Shares of grill company Weber (WEBR) popped on Monday after the company reported financial results for the fiscal third quarter of 2022. Results were pre-announced, so the market likely isn't celebrating these numbers. Rather, the market seems encouraged with the company's cost-saving initiatives, and that is likely why Weber stock was up 12% as of 11:45 a.m. ET today.
In the third quarter, Weber generated net sales of $528 million, which was down a whopping 21% year over year. But this wasn't a surprise; the company released preliminary third-quarter results on July 25. And third-quarter results were inside the pre-announced range.
Falling far faster than sales were Weber's adjusted earnings before interest, taxes, depreciation, and amortization (EBITDA). In the third quarter, it had adjusted EBITDA of just $11 million compared to $134 million in the same quarter last year. Consumers have stopped buying grills, which has led to an oversupply of inventory. To move inventory, Weber management has offered discounts. And with costs rising because of inflation, lowering prices has decimated Weber's profitability.
The real news today was not the problems in the third quarter but rather what management plans to do about it. It is cutting its dividend, sourcing materials at lower costs, and cutting corporate overhead, all in an effort to deliver at least $110 million in benefits starting in fiscal 2023.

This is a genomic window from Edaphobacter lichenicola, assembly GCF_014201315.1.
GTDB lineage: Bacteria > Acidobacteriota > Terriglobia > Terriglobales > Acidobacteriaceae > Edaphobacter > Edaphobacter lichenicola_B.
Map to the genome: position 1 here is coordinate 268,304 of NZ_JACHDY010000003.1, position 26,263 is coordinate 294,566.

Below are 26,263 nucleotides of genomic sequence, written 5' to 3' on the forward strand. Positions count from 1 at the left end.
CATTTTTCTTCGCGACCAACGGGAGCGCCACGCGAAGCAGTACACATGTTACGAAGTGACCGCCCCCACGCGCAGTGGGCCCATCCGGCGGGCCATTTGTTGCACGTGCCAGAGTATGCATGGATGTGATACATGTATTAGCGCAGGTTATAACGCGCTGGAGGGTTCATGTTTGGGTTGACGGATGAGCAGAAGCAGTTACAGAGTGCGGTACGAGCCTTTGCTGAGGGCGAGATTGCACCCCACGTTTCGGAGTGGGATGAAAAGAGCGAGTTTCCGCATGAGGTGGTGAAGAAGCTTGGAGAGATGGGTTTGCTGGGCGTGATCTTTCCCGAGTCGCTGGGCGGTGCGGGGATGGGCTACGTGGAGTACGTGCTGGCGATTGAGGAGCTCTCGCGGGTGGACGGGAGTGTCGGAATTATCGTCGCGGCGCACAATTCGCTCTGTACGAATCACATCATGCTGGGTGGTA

To be clear, the market appears to have given up on Weber stock. According to Yahoo! Finance, roughly 40% of the stock's float was sold short -- these are investors betting against Weber. However, it seems the market hadn't expected a positive $110 million development. And that's why Weber stock popped today.
For nearly two years, a subset of investors has obsessed with finding and buying stocks with high amounts of short interest, in hopes of inducing a short squeeze. Weber certainly fits the bill here, and it's possible the stock could have further near-term upside as investors pile in and shorts cover their positions.
However, if I were buying Weber stock, it wouldn't be because of its short squeeze potential but rather for its business fundamentals. On one hand, the company is going through a tough time right now. That said, financial results from competitors show the problem isn't specific to Weber.
Therefore, the company's struggles in 2022 could just be temporary setbacks. And if business picks back up, Weber's cost-cutting now could yield outsize results in the future.